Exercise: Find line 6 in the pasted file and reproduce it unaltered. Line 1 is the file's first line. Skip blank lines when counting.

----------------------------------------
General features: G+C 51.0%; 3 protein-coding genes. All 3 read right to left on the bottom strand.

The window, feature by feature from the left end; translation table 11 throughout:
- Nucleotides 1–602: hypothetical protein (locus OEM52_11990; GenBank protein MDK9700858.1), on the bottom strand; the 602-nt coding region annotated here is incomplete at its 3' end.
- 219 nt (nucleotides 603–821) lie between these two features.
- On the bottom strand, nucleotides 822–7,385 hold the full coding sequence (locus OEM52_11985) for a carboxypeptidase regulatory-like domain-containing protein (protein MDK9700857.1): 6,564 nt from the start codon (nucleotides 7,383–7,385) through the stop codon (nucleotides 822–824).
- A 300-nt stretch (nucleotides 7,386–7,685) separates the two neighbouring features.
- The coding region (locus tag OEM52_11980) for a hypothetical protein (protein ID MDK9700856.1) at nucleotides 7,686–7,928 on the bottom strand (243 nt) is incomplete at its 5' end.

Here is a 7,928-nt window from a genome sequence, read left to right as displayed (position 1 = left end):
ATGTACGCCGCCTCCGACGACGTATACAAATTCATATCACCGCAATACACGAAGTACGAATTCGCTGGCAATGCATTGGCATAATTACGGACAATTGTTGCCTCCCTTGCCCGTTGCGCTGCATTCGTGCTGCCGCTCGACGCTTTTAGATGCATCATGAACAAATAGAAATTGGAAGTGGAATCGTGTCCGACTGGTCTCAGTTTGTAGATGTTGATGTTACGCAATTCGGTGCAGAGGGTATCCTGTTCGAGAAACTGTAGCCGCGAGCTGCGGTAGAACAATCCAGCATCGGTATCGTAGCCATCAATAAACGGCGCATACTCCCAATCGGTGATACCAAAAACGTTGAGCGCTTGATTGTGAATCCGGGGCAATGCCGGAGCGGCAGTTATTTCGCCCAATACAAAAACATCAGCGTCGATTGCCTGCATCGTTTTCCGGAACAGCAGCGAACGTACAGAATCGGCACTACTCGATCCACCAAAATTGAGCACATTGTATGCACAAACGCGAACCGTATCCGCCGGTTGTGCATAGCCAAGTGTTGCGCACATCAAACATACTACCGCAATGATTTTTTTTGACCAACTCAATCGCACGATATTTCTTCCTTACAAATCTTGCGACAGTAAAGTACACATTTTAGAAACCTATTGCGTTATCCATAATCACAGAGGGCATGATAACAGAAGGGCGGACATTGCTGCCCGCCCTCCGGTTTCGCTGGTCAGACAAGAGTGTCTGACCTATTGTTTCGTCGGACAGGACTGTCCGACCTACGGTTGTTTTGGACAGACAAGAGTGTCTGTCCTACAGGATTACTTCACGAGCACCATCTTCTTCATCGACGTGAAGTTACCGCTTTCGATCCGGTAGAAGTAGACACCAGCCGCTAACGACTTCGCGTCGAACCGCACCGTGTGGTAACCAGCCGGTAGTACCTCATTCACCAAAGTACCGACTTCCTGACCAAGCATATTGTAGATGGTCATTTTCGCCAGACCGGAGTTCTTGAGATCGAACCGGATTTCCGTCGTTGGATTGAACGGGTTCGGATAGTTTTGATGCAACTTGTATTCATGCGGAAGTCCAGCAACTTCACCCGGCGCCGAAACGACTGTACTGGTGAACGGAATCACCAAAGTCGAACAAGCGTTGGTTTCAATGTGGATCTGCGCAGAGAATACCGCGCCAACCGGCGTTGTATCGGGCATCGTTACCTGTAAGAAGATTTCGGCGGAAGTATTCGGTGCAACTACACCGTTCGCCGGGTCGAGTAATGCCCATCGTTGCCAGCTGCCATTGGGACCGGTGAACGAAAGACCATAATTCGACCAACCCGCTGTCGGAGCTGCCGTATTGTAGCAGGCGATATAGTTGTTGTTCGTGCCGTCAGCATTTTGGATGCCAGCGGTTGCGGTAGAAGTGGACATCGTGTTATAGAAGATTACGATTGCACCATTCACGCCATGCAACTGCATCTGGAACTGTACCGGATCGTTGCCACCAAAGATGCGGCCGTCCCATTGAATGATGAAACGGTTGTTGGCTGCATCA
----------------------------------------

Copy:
- A 300-nt stretch (nucleotides 7,386–7,685) separates the two neighbouring features.